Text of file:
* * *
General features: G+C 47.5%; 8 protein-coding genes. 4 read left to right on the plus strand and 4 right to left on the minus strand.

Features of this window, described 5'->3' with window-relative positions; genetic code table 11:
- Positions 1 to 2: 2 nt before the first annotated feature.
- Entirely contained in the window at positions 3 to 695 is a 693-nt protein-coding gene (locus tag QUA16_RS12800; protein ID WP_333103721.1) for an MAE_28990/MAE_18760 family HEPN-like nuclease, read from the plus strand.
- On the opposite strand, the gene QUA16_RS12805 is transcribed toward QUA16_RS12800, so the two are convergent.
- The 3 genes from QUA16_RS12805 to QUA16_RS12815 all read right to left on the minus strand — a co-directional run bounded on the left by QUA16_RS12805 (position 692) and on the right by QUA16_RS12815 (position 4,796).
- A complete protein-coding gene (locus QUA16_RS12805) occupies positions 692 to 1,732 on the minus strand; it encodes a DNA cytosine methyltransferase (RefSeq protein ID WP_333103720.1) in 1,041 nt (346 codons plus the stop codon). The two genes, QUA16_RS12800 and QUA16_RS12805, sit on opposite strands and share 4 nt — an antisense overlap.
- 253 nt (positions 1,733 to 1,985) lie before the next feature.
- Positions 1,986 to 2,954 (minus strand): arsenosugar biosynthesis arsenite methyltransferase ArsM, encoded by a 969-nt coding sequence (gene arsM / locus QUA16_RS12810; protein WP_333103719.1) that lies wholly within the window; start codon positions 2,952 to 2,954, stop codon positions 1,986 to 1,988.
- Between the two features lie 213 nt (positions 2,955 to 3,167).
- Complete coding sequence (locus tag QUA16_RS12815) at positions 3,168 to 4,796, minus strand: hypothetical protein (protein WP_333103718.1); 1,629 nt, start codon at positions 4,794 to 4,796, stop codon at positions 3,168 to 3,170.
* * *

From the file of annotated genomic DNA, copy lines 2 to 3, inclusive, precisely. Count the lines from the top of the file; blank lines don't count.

Features of this window, described 5'->3' with window-relative positions; genetic code table 11:
- Positions 1 to 2: 2 nt before the first annotated feature.